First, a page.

People and pubs across South Australia are celebrating a comfortable win by the Liberal party at the weekend’s State election, with a resounding “no” to Nick Xenophon’s anti-pokies SA Best party.
In the aftermath of the Tasmanian election, just two weeks earlier, South Australians voted on Saturday for a new State parliament, dogged by Xenophon’s newly-mustered SA Best party, vowing to leverage scaling back poker machines in pubs and clubs if results saw it holding the balance of power.
Jay Weatherill’s Labor party had held government in the State since 2002, winning a record fourth term in 2014, and pundits predicted a shift to the right.
Xenophon famously stepped down from Federal politics to pursue State issues, and chose the Liberal seat of Hartley in which to run himself, against the Lib’s Vincent Tarzia, who tweeted to the independent to “Bring it on”.
The Australian Hotels Association SA initiated a poignant campaign, highlighting the potential loss of jobs if hotels relying on gaming revenue were forced to relinquish machines, endangering part or all of the business.
Echoing former ally Andrew Wilkie, Xenophon publicly criticised the AHA’s involvement, suggesting big business and the gaming industry were behind the funding of the ‘My Job. My Pub’ message.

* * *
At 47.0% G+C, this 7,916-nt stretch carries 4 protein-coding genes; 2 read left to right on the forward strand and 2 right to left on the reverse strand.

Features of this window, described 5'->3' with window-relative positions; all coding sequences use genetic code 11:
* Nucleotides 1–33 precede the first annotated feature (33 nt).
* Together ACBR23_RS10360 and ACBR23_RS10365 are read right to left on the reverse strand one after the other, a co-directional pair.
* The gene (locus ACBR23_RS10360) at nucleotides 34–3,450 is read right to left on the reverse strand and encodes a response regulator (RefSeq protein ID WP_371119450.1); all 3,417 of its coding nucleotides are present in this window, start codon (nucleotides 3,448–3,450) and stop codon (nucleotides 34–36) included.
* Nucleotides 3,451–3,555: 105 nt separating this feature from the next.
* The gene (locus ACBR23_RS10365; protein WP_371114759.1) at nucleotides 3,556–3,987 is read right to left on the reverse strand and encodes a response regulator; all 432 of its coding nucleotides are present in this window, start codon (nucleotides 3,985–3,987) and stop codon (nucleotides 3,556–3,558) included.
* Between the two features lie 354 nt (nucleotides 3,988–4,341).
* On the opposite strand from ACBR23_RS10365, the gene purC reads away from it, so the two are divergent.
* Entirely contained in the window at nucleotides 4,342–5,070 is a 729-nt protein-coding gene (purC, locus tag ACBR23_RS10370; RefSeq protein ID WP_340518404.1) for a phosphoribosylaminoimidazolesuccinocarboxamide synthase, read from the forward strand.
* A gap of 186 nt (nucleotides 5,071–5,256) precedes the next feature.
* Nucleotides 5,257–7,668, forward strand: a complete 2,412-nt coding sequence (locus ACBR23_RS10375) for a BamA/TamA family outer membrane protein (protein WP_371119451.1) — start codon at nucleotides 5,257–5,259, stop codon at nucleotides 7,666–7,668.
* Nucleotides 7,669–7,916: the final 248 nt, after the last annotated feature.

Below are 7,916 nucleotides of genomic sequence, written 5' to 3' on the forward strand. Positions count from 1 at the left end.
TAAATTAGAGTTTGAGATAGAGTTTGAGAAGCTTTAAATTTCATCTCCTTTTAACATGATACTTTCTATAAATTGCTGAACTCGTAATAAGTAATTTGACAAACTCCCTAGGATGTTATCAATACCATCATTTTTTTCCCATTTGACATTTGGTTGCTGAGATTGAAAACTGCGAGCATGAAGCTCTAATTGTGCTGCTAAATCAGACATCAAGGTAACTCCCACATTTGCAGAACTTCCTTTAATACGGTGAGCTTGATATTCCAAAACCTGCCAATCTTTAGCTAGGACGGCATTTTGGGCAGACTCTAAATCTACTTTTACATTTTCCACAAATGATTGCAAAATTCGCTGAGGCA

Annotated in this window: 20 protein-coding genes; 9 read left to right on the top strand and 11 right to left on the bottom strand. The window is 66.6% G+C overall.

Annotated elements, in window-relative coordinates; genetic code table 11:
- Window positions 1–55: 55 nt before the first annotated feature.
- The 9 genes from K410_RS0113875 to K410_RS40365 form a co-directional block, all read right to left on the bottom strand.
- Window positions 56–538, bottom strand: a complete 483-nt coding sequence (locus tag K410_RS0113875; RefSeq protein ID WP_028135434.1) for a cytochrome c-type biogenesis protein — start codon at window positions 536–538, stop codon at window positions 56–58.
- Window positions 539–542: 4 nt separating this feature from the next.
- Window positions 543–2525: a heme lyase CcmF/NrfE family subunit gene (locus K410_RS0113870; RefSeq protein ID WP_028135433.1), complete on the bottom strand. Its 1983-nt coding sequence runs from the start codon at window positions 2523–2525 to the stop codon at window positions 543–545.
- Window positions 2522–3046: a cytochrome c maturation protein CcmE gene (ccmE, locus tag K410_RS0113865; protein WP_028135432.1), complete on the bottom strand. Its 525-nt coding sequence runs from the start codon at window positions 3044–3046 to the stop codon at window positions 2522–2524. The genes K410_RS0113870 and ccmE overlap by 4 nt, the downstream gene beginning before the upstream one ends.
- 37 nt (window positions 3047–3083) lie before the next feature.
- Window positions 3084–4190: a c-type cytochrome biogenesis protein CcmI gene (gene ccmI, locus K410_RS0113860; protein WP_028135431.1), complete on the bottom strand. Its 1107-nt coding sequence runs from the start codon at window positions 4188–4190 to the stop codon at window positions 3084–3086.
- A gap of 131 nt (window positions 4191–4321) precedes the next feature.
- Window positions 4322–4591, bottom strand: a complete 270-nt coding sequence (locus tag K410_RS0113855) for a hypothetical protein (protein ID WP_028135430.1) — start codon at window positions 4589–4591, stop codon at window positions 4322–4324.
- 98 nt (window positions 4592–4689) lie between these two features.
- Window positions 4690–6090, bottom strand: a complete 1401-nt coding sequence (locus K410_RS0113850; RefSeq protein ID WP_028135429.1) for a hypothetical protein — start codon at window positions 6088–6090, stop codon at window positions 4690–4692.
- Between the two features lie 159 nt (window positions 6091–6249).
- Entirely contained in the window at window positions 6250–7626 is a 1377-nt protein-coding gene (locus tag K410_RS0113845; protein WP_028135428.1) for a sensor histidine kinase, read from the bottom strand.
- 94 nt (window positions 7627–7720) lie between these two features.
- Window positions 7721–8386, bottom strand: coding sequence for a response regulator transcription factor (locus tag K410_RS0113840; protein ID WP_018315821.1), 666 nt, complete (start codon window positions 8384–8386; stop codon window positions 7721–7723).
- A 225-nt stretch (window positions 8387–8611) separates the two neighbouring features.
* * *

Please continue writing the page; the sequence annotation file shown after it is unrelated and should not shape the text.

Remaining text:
On Saturday the people chose to give Steven Marshall’s Liberals the opportunity, the opposition taking a comfortable majority.
The incidentally impotent SA Best party secured a lower than anticipated result, winning just two seats in the upper house of parliament, being Connie Bonaros and Frank Pangallo.
Marshall and Tarzia headlined a celebratory party for the faithful at the Hurley Group’s Hackney Hotel on Saturday night, welcoming the “Lion of Hartley” back for another term, and a new Premier.
Citing the views of political analysts crediting the AHA|SA campaign with key influence, Group CEO and AHA lifer Peter Hurley thanked industry and his staff for their concerted efforts.
“What a great result for our industry, with Mr X not getting a single seat in the Lower House.
“When workers and employers speak as one it becomes a very powerful message that can’t be ignored by voters or the political class.” – Peter Hurley AO